Janhit Mein Jaari is lively watch despite some flaws

Paritosh Tripathi and Nushrratt Bharuccha in Janhit Mein Jaari Photo: Trailer Video Grab

The idea is praiseworthy—a film based on the necessity of condoms for protection more than for pleasure. After the atrocious Helmet last year (and I am told some movie is still coming on the same topic), here is a praiseworthy attempt to present a sugar-coated pill where the sugar is mixed with some tangy spice—lifelike humor.

Janhit Mein Jaari (‘In Public Interest’) takes on multiple linked issues alongside its main mission. It deals with abortions, needless deaths during such procedures, women’s safety and contraception while dealing also with gender equality and the importance of self-dependence.

Manu (Nushrratt Bharuccha) is determined to stand on her feet in the town of Chanderi in Madhya Pradesh. Her parents (Ishtiyak Khan and Sapna Sand) have given her a deadline for a job, after which she will have to fall in with their wishes and get married.

The only job she gets is in a condom company called Little Umbrella, which leads her to think that she will sell umbrellas, until she comes to know the truth. But once in, she is tempted to stay on as the pay is excellent. However, it is an uphill journey first convincing her own family that there is nothing wrong in a woman selling condoms, and later in getting accepted in the community, including the women.

She then encounters Ranjan (Anud Singh Dhaka), who earns a living taking up assignments like conducting Jagraatas. They fall in love and when she is married off, another battle begins when, in the patriarchal setup, she finds opposition when they come to know about her job. Manu obliges them by changing to a less-lucrative job selling plastic boxes. And then she goes back to her old job, which now becomes a mission, as a girl she knows has died during her medical termination of an unwanted pregnancy.

Meanwhile, her husband’s family’s opposition increases, and they even coerce Ranjan to file for divorce. The de facto head of the joint family, Papaji (Vijay Raaz) is also contesting an election. His old father (Tinnu Anand) is just a lost voice. It is assumed that a daughter-in-law selling condoms will make him lose his election. A small silver lining is that Papaji’s daughter is also pregnant. So how does it all end?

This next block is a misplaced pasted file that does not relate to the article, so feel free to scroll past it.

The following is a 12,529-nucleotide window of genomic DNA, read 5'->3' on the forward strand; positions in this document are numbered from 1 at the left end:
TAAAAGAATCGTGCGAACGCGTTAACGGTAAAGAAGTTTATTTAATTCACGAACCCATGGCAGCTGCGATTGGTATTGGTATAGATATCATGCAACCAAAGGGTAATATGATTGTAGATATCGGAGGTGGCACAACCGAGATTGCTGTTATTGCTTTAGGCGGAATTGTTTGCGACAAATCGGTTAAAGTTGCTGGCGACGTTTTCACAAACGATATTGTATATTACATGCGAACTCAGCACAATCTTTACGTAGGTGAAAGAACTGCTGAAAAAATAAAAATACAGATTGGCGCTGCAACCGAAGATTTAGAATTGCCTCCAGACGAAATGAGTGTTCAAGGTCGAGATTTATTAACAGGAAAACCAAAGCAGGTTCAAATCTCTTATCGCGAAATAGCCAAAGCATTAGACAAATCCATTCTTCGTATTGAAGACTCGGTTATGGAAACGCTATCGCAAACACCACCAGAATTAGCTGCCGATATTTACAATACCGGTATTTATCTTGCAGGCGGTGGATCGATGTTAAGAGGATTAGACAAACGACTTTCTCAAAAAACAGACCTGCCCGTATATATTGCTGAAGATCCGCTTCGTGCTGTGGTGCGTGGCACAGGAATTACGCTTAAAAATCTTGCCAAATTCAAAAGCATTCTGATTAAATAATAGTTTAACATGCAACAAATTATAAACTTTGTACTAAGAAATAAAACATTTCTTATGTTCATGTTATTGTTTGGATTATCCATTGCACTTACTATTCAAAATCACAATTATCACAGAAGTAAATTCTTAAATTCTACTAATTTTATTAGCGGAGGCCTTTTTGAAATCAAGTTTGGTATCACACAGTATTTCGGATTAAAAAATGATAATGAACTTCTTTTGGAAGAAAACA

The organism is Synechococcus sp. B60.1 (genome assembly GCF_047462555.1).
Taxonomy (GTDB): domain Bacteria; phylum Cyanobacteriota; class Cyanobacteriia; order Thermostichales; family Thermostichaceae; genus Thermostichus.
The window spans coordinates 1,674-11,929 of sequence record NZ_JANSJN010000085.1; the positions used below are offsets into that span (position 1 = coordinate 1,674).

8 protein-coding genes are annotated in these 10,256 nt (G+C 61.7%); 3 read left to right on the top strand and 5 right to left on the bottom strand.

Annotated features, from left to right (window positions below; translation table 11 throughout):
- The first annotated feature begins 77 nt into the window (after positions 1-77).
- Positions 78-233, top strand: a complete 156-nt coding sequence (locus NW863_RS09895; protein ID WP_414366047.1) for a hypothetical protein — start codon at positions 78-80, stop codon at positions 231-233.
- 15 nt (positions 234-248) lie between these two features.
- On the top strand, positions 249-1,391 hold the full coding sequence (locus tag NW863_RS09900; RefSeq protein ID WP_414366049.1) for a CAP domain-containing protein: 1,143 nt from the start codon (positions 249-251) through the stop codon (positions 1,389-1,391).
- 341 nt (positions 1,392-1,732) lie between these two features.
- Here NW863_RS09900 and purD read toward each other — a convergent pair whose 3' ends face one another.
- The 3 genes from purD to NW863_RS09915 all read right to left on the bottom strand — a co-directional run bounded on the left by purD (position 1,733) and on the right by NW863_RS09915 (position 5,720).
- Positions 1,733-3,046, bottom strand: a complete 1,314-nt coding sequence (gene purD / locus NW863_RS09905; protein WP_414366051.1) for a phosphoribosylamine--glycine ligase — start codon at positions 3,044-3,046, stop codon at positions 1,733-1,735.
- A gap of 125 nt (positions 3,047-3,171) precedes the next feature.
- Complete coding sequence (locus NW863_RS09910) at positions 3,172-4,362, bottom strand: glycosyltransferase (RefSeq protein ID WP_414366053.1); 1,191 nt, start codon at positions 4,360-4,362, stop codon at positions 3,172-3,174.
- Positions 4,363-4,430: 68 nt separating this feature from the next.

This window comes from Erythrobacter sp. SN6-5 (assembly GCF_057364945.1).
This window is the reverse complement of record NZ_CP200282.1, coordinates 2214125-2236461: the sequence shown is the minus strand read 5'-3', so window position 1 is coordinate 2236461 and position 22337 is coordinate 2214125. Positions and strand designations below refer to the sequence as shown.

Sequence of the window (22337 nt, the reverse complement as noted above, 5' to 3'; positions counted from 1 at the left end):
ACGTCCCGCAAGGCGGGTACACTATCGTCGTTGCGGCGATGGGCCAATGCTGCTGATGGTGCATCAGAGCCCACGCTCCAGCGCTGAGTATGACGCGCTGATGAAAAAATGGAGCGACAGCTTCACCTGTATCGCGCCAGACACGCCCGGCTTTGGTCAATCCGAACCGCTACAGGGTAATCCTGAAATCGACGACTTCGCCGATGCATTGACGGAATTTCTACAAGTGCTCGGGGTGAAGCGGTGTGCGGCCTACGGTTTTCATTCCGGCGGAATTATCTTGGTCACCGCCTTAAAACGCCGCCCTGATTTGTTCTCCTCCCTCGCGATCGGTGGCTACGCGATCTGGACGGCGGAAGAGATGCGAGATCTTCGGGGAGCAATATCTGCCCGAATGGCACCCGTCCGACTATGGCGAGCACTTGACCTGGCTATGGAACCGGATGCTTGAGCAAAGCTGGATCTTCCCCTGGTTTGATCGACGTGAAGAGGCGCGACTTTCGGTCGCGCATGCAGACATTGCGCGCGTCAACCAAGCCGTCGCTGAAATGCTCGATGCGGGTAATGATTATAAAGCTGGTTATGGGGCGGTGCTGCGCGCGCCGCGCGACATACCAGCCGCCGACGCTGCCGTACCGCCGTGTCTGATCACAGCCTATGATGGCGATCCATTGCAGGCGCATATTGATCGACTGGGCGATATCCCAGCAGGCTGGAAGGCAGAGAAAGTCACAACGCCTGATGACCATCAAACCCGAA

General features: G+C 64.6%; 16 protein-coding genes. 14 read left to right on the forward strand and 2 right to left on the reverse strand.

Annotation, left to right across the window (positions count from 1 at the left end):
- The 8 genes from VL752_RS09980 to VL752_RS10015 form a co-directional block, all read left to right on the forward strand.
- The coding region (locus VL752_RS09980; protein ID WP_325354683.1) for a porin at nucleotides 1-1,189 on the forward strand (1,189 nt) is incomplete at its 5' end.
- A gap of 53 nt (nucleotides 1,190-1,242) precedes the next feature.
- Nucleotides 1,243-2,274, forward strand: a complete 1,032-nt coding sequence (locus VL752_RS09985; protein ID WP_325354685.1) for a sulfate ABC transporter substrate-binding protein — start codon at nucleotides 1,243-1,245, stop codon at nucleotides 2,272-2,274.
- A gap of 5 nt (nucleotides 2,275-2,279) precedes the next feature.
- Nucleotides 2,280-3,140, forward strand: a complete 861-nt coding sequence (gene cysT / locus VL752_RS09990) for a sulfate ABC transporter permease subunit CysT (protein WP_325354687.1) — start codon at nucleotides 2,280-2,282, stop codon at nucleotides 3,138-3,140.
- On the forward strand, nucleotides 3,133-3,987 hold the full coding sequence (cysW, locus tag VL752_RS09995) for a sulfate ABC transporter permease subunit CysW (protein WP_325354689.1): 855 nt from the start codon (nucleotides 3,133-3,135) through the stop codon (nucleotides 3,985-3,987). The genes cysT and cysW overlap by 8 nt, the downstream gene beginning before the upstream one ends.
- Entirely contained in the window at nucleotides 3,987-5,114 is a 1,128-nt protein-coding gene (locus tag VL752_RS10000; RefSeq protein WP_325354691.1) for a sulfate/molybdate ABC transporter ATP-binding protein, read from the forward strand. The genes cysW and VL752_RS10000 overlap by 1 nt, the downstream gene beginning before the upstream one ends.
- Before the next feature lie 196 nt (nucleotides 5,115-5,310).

Despite an erratic pace and several flaws in scripting (like why are the condoms not selling, as if the town is their only market, and Manu’s hard-sell will solve the issue!), the film is a “time-pass” and frothy message entertainer that can be taken at face-value and enjoyed. And this is largely because of the abundance of humor and wit as a general undercurrent. The dialogues by Raaj Shandilya (writer-director of Nushrratt’s Dreamgirl) are sparkling, lifelike and thus relatable and entertaining.

The script, despite some flaws, is excellent in the first half. But the second, more vital, half could have been decidedly more pithy, focused and concise in the right places. For example, while too much attention is paid to some sequences and even needless songs, the conversion of Ranjan to Manu’s side and the way Papaji finally has a turnaround seem too convenient and rapid.

Some characterizations too are not in sync with the script’s intention. Ranjan has shown his wit in the bus sequence in his introductory scene, and it is not convincing how such a man cannot see his wife’s perspective after he marries her—being a dominated son does not fully explain his stand. And why were Manu’s parents willing to marry her off to such a boy who had no steady income?

The character of Devi, Manu’s male bestie, is another weak point. The actor (Paritosh Tripathi) is excellent, but his character’s behavior graph is not exactly logical at many points. Nushrratt’s Manu too has deviations from her character graph. But the actress is confident and merges into her intense yet easygoing character.

Ishtiyak Khan and Sapna Sand as her parents are fantastic. Vijay Raaz is good, if routine as Papaji, while Tinnu Anand’s character is again badly etched. Brijendra Kala in a less-developed role, does full justice to his character as the condom company owner, while the actress playing one of Manu’s co-sisters, who has had two abortions, impresses with her quicksilver face.

From the songs, the Holi number and Pardadaari sound nice while on, but can someone please justify the use of an entirely Punjabi song, Tenu aunda nahin, when the characters are all from Madhya Pradesh? Such monumental musical gaffes in the name of trends are endemic now, and pollute other good films as well—off-the-cuff (and there are lots more), I can think of the delightful Shaadi Mein Zaroor Aana.

Rating: ***1/2

Thinkink Picturez, Bhanushali Studios Limited, Shree Raghav Entertainment & Take 9 Entertainment’s Janhit Mein Jaari  Produced by: Raaj Shaandilyaa,  Vinod Bhanushali, Kamlesh Bhanushali, Vishal Gurnani & Shradha Chandavarkar Directed by: Jai Basantu Singh  Written by: Jai Basantu Singh, Raaj Shaandilyaa, Rajan Agarwal & Sonali Singh Music: Prini Siddhant Madhav, Amol-Abhishek &  Sadhu Sushil Tiwari Starring: Nushrratt Bharuccha, Anud Singh Dhaka, Vijay Raaz, Tinnu Anand, Brijendra Kala, Ishtiyak Khan, Sapna Sand, Paritosh Tripathi & others



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